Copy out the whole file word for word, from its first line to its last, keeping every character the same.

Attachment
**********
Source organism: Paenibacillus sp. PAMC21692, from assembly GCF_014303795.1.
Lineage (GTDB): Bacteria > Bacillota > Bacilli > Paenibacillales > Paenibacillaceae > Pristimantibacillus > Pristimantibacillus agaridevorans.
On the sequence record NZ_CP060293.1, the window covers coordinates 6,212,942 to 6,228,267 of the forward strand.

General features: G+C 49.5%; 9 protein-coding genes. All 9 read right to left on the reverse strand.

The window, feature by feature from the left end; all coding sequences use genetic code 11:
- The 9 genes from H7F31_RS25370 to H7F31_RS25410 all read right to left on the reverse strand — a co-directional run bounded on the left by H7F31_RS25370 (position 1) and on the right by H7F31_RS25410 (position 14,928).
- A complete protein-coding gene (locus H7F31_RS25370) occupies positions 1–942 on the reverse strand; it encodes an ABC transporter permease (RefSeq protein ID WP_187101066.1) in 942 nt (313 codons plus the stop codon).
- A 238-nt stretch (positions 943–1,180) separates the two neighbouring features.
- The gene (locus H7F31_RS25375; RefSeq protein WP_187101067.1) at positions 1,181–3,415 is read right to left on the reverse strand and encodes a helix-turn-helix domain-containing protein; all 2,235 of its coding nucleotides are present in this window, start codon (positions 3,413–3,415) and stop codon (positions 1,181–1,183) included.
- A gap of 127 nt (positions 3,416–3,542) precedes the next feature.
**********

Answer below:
Source organism: Paenibacillus sp. PAMC21692, from assembly GCF_014303795.1.
Lineage (GTDB): Bacteria > Bacillota > Bacilli > Paenibacillales > Paenibacillaceae > Pristimantibacillus > Pristimantibacillus agaridevorans.
On the sequence record NZ_CP060293.1, the window covers coordinates 6,212,942 to 6,228,267 of the forward strand.

General features: G+C 49.5%; 9 protein-coding genes. All 9 read right to left on the reverse strand.

The window, feature by feature from the left end; all coding sequences use genetic code 11:
- The 9 genes from H7F31_RS25370 to H7F31_RS25410 all read right to left on the reverse strand — a co-directional run bounded on the left by H7F31_RS25370 (position 1) and on the right by H7F31_RS25410 (position 14,928).
- A complete protein-coding gene (locus H7F31_RS25370) occupies positions 1–942 on the reverse strand; it encodes an ABC transporter permease (RefSeq protein ID WP_187101066.1) in 942 nt (313 codons plus the stop codon).
- A 238-nt stretch (positions 943–1,180) separates the two neighbouring features.
- The gene (locus H7F31_RS25375; RefSeq protein WP_187101067.1) at positions 1,181–3,415 is read right to left on the reverse strand and encodes a helix-turn-helix domain-containing protein; all 2,235 of its coding nucleotides are present in this window, start codon (positions 3,413–3,415) and stop codon (positions 1,181–1,183) included.
- A gap of 127 nt (positions 3,416–3,542) precedes the next feature.